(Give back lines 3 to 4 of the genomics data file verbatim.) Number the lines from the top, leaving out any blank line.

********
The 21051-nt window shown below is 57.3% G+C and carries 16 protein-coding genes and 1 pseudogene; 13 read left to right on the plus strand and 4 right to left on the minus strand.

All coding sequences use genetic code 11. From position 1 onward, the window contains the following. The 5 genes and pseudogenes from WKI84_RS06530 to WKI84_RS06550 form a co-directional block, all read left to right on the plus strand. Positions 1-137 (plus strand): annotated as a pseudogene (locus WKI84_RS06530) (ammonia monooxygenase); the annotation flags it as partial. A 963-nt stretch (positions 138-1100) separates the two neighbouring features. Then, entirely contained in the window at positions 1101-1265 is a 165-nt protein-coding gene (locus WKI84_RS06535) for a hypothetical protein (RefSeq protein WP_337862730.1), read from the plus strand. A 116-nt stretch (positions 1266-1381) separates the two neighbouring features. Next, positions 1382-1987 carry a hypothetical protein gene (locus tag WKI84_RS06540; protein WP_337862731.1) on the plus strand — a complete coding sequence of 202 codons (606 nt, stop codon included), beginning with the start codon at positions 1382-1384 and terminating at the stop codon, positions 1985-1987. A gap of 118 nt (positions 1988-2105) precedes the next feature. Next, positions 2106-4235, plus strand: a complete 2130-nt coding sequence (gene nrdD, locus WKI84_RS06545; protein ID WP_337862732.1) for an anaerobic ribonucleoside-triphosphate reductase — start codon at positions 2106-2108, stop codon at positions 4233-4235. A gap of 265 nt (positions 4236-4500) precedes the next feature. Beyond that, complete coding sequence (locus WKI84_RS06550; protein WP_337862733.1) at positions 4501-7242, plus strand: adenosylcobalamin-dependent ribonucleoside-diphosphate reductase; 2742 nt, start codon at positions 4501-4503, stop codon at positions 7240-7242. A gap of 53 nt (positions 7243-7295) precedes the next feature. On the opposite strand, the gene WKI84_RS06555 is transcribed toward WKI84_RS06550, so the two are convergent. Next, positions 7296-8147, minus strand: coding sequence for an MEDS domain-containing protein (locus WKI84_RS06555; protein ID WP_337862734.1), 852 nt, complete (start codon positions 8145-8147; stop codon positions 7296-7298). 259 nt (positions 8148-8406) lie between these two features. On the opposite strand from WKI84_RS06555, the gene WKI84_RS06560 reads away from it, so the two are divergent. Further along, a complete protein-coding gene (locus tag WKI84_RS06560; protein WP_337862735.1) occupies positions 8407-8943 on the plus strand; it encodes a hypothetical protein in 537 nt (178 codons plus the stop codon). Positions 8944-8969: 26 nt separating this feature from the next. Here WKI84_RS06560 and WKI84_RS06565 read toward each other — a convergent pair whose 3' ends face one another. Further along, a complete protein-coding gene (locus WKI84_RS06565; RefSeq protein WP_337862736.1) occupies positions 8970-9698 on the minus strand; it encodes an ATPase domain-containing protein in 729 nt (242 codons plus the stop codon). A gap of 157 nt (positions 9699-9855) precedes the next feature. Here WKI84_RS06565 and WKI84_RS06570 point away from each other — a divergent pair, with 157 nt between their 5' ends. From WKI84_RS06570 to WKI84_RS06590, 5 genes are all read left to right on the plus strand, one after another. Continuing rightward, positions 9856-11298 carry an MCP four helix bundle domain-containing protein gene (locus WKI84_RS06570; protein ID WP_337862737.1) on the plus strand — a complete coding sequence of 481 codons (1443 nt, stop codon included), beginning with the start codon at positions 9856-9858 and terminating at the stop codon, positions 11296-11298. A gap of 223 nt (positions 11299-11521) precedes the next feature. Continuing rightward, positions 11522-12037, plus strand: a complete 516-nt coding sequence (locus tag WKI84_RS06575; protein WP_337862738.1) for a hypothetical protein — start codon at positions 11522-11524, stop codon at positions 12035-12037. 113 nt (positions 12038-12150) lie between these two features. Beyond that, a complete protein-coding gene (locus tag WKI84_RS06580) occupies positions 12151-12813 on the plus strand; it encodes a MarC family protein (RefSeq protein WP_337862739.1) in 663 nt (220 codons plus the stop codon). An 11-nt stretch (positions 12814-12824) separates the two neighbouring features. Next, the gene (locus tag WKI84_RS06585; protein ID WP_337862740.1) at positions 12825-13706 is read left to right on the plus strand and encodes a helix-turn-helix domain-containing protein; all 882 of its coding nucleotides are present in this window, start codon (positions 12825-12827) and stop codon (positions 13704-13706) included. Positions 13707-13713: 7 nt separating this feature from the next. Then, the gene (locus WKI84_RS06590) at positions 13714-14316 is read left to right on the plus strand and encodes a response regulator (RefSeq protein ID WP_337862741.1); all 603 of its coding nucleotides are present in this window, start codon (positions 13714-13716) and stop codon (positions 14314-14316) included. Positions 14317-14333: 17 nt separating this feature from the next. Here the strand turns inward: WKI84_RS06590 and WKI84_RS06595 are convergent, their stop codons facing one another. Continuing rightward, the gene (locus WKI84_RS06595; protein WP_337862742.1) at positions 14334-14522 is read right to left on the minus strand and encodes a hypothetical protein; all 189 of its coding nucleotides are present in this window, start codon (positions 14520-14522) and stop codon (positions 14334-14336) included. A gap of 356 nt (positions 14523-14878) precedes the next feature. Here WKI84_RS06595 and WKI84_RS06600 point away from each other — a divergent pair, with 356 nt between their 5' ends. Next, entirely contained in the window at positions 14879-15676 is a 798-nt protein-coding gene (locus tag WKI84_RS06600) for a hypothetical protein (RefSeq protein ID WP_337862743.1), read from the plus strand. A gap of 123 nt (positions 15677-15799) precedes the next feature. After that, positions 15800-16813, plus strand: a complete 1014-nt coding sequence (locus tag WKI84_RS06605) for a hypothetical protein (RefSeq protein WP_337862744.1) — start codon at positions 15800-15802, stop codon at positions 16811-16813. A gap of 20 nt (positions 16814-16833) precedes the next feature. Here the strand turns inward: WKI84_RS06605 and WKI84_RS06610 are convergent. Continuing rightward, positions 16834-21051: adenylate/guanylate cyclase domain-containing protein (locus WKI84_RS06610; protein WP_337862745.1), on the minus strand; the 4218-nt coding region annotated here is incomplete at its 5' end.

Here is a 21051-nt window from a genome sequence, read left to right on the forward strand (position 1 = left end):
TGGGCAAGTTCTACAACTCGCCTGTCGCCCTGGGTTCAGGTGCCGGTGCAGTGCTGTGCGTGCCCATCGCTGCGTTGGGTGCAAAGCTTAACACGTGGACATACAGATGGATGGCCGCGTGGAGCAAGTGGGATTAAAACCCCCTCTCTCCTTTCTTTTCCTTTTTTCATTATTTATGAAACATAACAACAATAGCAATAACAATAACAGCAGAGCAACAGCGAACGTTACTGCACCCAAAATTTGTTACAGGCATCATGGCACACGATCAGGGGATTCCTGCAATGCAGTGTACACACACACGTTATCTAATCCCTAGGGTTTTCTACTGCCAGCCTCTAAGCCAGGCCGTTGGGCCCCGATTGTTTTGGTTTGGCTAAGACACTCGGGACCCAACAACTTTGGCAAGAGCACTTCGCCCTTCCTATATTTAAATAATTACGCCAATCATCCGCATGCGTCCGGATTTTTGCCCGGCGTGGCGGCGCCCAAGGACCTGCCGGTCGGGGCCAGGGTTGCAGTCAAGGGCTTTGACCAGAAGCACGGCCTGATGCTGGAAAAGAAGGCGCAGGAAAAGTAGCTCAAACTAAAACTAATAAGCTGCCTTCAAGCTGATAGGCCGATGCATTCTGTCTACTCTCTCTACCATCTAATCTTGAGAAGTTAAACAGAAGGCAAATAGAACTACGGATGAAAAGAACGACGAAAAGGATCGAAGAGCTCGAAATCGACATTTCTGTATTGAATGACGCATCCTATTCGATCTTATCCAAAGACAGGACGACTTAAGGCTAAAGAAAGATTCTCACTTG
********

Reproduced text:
Here is a 21051-nt window from a genome sequence, read left to right on the forward strand (position 1 = left end):
TGGGCAAGTTCTACAACTCGCCTGTCGCCCTGGGTTCAGGTGCCGGTGCAGTGCTGTGCGTGCCCATCGCTGCGTTGGGTGCAAAGCTTAACACGTGGACATACAGATGGATGGCCGCGTGGAGCAAGTGGGATTAAAACCCCCTCTCTCCTTTCTTTTCCTTTTTTCATTATTTATGAAACATAACAACAATAGCAATAACAATAACAGCAGAGCAACAGCGAACGTTACTGCACCCAAAATTTGTTACAGGCATCATGGCACACGATCAGGGGATTCCTGCAATGCAGTGTACACACACACGTTATCTAATCCCTAGGGTTTTCTACTGCCAGCCTCTAAGCCAGGCCGTTGGGCCCCGATTGTTTTGGTTTGGCTAAGACACTCGGGACCCAACAACTTTGGCAAGAGCACTTCGCCCTTCCTATATTTAAATAATTACGCCAATCATCCGCATGCGTCCGGATTTTTGCCCGGCGTGGCGGCGCCCAAGGACCTGCCGGTCGGGGCCAGGGTTGCAGTCAAGGGCTTTGACCAGAAGCACGGCCTGATGCTGGAAAAGAAGGCGCAGGAAAAGTAGCTCAAACTAAAACTAATAAGCTGCCTTCAAGCTGATAGGCCGATGCATTCTGTCTACTCTCTCTACCATCTAATCTTGAGAAGTTAAACAGAAGGCAAATAGAACTACGGATGAAAAGAACGACGAAAAGGATCGAAGAGCTCGAAATCGACATTTCTGTATTGAATGACGCATCCTATTCGATCTTATCCAAAGACAGGACGACTTAAGGCTAAAGAAAGATTCTCACTTG